SHIRE of Mundaring is encouraging residents to report suspected sightings of European wasps to the Department of Primary Industries and Regional Development (DPIRD).
The pests, which have this year been sighted in areas of the Shire including Swan View and Boya, pose a serious environmental and agricultural risk to the State and are therefore prohibited in Western Australia.
DPIRD senior technical officer Marc Widmer said community awareness about the European wasp was fantastic.
"European wasps threaten our horticulture, viticulture and apiculture industries, as well as our outdoor lifestyle, tourism industry, human health and the wellbeing of pets and livestock," Mr Widmer said.
"Western Australia has been successful in preventing the pest from establishing for 41 years due largely to community awareness and ongoing surveillance activities."
Mr Widmer said there were tell-tale clues to help people differentiate the pest from the common yellow paper wasp.
"European wasps are thick-bodied and about the same size and shape as a common honey bee," he said.
"They are a bright lemon-yellow colour with black stripes and yellow legs, and their antennae are entirely black.
"They are scavengers, so if a wasp settles on pet food, fish or other meat products, they should be regarded as suspicious and reported to the department."
Shire of Mundaring senior environmental health officer Martin Shurlock said that, already over the 2017/18 season, 13 public enquiries regarding European wasps in the Shire of Mundaring had been lodged with the department's Pest and Disease Information Service.
"Two of these reports - one in Swan View and one in Boya - were confirmed by the department to be European wasps," he said.
"The Shire encourages residents to familiarise themselves with characteristics of the European wasp and report any suspected sightings to DPIRD's Pest and Disease Information Service."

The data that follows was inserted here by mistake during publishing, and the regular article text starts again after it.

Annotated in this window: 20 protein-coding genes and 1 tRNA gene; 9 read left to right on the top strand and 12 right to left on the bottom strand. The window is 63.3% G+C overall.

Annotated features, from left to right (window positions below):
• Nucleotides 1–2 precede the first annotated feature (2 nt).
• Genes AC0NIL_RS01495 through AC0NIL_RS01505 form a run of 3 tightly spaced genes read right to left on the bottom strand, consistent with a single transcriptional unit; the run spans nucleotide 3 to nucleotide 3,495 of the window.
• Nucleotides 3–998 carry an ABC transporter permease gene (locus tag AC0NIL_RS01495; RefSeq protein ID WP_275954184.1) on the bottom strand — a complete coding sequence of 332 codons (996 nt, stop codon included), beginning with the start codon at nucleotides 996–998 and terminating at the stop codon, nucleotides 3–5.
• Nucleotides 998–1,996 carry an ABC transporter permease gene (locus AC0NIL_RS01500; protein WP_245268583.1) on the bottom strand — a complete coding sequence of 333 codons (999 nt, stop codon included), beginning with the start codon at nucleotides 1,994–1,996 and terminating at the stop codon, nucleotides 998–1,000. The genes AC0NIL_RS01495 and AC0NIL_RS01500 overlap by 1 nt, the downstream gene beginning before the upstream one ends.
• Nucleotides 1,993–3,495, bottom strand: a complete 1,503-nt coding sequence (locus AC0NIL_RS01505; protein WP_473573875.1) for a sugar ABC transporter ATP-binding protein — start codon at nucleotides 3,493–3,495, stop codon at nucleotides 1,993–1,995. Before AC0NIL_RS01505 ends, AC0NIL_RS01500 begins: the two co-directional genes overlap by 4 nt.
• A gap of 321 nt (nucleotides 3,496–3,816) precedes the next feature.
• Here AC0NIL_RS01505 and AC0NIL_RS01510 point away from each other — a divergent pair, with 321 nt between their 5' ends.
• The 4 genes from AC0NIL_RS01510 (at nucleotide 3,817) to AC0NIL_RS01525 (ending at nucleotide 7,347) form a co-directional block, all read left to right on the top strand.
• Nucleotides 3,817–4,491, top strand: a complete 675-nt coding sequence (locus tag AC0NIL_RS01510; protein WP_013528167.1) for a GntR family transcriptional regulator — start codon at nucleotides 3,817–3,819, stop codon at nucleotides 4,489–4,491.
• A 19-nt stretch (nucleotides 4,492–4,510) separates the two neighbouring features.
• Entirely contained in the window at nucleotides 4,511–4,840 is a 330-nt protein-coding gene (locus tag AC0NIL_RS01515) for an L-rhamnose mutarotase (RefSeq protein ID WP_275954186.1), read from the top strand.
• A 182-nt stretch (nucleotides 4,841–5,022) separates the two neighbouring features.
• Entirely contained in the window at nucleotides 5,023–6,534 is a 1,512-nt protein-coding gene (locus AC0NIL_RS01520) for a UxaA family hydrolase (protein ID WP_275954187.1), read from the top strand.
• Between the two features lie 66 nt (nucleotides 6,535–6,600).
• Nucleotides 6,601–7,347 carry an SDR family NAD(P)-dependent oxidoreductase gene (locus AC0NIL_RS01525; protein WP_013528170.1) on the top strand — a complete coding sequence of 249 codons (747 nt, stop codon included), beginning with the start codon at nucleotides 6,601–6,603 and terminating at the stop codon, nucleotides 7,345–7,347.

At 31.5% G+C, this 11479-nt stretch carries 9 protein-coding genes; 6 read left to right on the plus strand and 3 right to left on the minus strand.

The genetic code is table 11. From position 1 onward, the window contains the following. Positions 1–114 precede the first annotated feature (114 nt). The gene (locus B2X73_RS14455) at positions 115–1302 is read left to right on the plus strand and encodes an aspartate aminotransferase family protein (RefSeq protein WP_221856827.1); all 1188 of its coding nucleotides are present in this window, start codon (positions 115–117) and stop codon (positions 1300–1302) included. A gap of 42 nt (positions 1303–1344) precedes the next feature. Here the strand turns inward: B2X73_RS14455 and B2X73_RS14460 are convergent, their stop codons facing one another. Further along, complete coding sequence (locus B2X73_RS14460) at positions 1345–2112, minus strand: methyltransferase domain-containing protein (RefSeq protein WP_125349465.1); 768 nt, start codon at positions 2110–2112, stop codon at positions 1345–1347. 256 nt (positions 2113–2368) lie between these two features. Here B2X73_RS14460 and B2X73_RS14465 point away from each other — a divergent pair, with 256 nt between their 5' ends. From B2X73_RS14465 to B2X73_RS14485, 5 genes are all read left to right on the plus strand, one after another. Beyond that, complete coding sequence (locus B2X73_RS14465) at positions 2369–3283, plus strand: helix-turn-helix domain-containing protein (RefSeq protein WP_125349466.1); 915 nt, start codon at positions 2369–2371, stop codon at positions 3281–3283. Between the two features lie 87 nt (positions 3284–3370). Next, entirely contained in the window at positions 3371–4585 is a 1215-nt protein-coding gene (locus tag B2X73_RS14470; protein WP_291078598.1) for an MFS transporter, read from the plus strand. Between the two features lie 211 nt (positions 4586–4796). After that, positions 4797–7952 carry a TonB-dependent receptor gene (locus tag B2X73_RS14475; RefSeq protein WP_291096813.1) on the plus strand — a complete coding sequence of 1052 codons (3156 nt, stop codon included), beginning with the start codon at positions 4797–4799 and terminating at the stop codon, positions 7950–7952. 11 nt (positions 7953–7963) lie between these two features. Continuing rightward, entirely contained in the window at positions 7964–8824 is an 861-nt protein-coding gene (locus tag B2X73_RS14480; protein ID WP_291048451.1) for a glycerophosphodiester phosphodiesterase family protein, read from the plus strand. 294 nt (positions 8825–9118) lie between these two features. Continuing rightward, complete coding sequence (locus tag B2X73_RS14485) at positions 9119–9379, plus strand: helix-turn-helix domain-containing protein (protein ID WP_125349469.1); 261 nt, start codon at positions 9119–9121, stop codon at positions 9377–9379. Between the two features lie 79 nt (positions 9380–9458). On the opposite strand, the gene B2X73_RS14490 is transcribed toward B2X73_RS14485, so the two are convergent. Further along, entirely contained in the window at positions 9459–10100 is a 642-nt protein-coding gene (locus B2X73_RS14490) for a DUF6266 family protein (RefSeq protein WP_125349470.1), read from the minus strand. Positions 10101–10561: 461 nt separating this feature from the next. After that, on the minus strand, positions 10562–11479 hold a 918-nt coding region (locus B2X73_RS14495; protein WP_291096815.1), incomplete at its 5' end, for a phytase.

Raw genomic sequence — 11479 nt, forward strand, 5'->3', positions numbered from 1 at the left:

Members of the public also have the option to 'Adopt a trap'. To date in 2017/18, DPIRD has deployed more than 1320 traps in WA. Of those more than 30 were deployed in the Shire of Mundaring.
More information about European wasps is available on the DPIRD website dpird.wa.gov.au
How to report a European wasp sighting:
To adopt a trap or report a suspected European wasp sighting, call the Pest and Disease Information Service on +61 (08) 9368 3080, or email firstname.lastname@example.org
Alternatively, download the MyPestGuide Reporter app to your smart-device, available from the App Store, and Google Play.
People without a smart-device can lodge a suspect European wasp report online.
How to differentiate a European wasp from a Yellow paper nest wasp:
|European wasp||Yellow paper nest wasp|
|Squat body||Long, thin wasp-like body|
|Bright lemon-yellow and black||Bright yellow and black|
|Black antennae||Orange-brown antennae|
|Tuck legs up when flying||Hang legs down when flying|
|Fly swiftly and tend not to hover||Often seen hovering |
|Nests usually underground||Nests under eaves, tiles and ridge-capping, and in piping and bushes |
|Interested in meat, fish and pet food||Not interested in meat|